The “Secret”

A short post today… but one I firmly believe:

The secret to life is in the journey. You can look and plan but one day you find yourself standing in the middle of what you never realized you wanted so much.


Bullies Among Us

Tomorrow is the return of my personal bully.  She has been living quite some distance (read, multiple time zones) away for a few years.  It’s been nice.  We have a great relationship when we don’t have to spend any time face to face.  Or talk on the phone, or email, or… Well, as you can see, communication is our biggest problem.

About this bully, she is not your typical bully.  It is highly unlikely that she sees herself as a bully, even if/when her actions are pointed out to her.  And, I have been called a bully too.  I don’t intentionally do it, but I’ve a strong personality, I voice my opinions, and some people think I’m trying to force them to see things my way.  Usually, I am not.  Occasionally, I’m un-yielding in my opinion, and the other person’s desire to act on that opinion and (in my opinion) potentially hurt or endanger someone else in the process does result in me being more forceful than usual in sharing my opinion; and this is when I’ve been called a bully.

So, I’m trying to see my experience through her eyes.  Does she feel the same?  Is she a bully when she thinks I’m going to potentially hurt or endanger someone?  In this latest (which was 3 years ago), I can say that yes she did.  Unfortunately, in my opinion, she crossed a line.

So who’s opinion/point of view is more correct?  I guess that depends upon your point of view.  (By the way, I should comment, I still say my point of view is more correct).

The background ~

Hubby was out of town, had been for a few months (work) and would be for some time to come (another month: work).  Kidlet was 18 months old. It was easter, which is a big deal to my in-laws and a blip on the radar to me.  My MIL wanted us to travel 4 hours to visit them for easter.  MIL and I are not the best of friends.  We don’t see each other a lot.  She doesn’t really like me, but she loves her grandchildren (Kidlet and his older cousin).  I also have a fear (read: phobia) of travel (I’m working on it and getting better, but it was pretty bad back then).  So I declined the invitation; however, there was the suggestion that I send 18 month old Kidlet.

Let’s clarify ~

My MIL, Kidlet’s grandmother, loves him dear, but does not see him more than a couple times per year.  Kidlet was missing his daddy, and momma was being asked to put him in a car with an Auntie (whom I trust very much, but Kidlet was 18 months, and has never spent a night away from us) and travel hundreds of kilometres to visit people he doesn’t know very well.  I felt that Kidlet would see that as abandonment, and I was not doing that.  I would never do that.

So I declined again, knowing that MIL would be upset.  And I let my two SILs (Supportive SIL: S-SIL and unsupportive SIL: U-SIL) know.  S-SIL took the info as I’d hope: as information.  U-SIL freaked out.  Apparently I’m a mean, unfeeling, horrible person for putting the Needs of a Child ahead of the Wants of an Adult.

And U-SIL still seems to believe that in that case, the Wants of an Adult (her mother) out-weighed the Needs of a Child (my child).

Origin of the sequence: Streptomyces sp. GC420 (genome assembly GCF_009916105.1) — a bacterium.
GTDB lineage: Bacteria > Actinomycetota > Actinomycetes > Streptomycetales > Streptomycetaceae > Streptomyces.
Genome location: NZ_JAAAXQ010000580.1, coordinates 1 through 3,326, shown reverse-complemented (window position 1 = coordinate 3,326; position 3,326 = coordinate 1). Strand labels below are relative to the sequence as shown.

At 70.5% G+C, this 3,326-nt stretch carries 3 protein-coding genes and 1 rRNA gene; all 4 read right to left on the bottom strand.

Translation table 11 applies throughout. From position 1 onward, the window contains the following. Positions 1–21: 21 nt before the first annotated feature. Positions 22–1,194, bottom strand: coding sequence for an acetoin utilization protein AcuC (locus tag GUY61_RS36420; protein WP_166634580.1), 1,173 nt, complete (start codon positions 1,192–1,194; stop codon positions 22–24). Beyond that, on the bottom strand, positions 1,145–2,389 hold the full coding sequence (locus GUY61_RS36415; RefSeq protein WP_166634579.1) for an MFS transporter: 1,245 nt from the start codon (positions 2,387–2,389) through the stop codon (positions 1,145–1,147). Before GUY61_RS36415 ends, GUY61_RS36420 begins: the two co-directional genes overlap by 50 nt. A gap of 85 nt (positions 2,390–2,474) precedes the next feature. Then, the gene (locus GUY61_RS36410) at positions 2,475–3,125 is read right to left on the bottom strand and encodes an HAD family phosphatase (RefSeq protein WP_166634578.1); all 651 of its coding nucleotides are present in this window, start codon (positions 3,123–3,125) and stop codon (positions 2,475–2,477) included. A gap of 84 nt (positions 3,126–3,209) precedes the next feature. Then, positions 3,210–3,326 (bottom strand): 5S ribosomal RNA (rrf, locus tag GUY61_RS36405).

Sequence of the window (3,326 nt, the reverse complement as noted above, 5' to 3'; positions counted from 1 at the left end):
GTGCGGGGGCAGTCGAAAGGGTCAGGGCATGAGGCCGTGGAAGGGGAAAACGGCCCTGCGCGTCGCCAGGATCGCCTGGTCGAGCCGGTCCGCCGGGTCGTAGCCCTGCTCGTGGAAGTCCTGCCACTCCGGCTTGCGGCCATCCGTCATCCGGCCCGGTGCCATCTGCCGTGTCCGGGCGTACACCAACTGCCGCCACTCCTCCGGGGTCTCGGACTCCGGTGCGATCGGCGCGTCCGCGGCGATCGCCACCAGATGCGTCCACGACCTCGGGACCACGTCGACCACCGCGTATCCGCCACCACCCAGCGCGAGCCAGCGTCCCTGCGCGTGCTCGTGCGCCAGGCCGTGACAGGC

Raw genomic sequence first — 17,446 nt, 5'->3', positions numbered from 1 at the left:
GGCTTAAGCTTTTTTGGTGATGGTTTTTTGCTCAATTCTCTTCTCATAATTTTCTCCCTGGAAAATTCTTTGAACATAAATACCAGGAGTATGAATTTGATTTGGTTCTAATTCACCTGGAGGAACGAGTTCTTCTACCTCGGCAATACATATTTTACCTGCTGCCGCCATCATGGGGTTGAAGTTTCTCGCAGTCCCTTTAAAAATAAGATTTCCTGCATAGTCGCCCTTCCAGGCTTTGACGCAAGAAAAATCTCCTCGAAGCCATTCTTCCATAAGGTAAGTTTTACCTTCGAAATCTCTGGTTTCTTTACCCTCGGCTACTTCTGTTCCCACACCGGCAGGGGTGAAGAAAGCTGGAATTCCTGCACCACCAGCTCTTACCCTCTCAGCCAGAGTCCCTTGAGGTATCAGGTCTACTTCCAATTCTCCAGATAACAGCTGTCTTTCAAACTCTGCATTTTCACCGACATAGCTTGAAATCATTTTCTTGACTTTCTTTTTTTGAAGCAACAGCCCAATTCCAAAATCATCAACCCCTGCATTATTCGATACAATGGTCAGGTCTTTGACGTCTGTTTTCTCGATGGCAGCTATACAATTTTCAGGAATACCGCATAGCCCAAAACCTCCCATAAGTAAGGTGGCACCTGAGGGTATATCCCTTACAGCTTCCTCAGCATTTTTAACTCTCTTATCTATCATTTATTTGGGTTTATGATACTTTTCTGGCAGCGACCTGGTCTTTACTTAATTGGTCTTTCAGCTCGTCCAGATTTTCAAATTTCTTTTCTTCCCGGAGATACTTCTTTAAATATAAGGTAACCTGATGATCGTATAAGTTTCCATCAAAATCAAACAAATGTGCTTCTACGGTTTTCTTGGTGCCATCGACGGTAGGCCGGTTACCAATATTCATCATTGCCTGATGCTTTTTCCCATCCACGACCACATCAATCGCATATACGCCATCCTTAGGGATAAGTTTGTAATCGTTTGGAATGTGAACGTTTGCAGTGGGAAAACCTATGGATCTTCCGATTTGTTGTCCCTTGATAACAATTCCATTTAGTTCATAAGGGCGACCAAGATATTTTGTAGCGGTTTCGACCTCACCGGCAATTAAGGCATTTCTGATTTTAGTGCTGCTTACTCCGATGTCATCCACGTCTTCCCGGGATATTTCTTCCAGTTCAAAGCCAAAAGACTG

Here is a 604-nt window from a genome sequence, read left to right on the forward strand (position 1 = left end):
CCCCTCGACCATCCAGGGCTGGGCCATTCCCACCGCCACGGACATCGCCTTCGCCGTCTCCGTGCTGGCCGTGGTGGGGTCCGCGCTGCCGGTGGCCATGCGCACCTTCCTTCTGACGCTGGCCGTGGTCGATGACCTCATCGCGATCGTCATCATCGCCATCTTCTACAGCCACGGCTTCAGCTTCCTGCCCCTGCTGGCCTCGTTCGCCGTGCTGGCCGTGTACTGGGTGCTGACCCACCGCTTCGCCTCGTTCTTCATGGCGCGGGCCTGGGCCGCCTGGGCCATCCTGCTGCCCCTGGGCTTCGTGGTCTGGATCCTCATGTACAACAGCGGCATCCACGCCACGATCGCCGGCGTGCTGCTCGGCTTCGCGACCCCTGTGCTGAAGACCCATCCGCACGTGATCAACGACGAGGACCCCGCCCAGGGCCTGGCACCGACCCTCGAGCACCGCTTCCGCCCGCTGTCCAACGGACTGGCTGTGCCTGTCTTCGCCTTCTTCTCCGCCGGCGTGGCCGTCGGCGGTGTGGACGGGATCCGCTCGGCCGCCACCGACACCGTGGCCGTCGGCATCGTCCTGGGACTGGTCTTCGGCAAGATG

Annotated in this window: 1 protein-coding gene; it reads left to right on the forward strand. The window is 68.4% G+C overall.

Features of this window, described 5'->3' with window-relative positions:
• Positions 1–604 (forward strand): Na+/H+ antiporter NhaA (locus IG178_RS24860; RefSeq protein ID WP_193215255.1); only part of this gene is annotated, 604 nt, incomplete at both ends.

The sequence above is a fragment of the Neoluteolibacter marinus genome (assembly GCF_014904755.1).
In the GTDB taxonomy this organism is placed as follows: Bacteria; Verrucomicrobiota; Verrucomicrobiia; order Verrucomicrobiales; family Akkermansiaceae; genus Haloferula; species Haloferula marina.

So I can’t trust her with my child.  She’s not a horrible person, and she is good with S-SIL’s son, but U-SIL does not respect my parenting (nor my husband’s) and she has proven that she will put the wants of an adult ahead of the needs of a child.  And I have felt bullied by her in regards to this ever since.

But soon after the incident she moved to a land far, far away.  It was nice.  Tomorrow she returns.

So the discomfort begins again, and once more, family gatherings are something we’ll have to decline until she can sort herself out.

Happy Birthday, Self

My biological birthday is not January 8th, but two years ago today my world shifted plains. Someone said and did the unthinkable, the unmentionable. As the words that rolled out of that mouth, the positioning of the body, the look on the face, the dialogue presented in the non-verbal communication all screamed: “You’ll do what I want you to do because you always have. I’ll get my way because that’s the way it’s always been.”

Two years ago, it clicked. The message that I had ignored for too long finally registered in my brain. And what to do about it was simple: Walk away.

Walk away; don’t argue, don’t look back, and don’t expect things to change by changing nothing. I had been changing for years. I had been trying to grow for years, and in many ways I had, but this was the last big step. Actually, it was the biggest step. I had to draw a line in time and move to the other side of it. I had to recognise, actively recognise, that things were not going to improve unless I either walked away or forced the other parties to change.

Let’s face it, you cannot change people. People have to want change, and then they have to change themselves. You can encourage, you can support, you can beg and plead, but change isn’t going to happen until they’re ready. You cannot force people to change.

Walk away. It was the only reasonable option. I don’t even remember what those words were that came from that mouth, but the message that finally clicked told me to close my mouth, take a breath, finish buckling Kidlet into his car seat, and get behind the wheel to calmly, purposefully, drive away from that person, and metaphorically, walk away from the negativity.

Two years ago, my Self began to live. I didn’t realize it at the time, and I’m still getting to know my Self, but what I know for certain is that my Self took a first breath that day.

Happy Birthday, Self.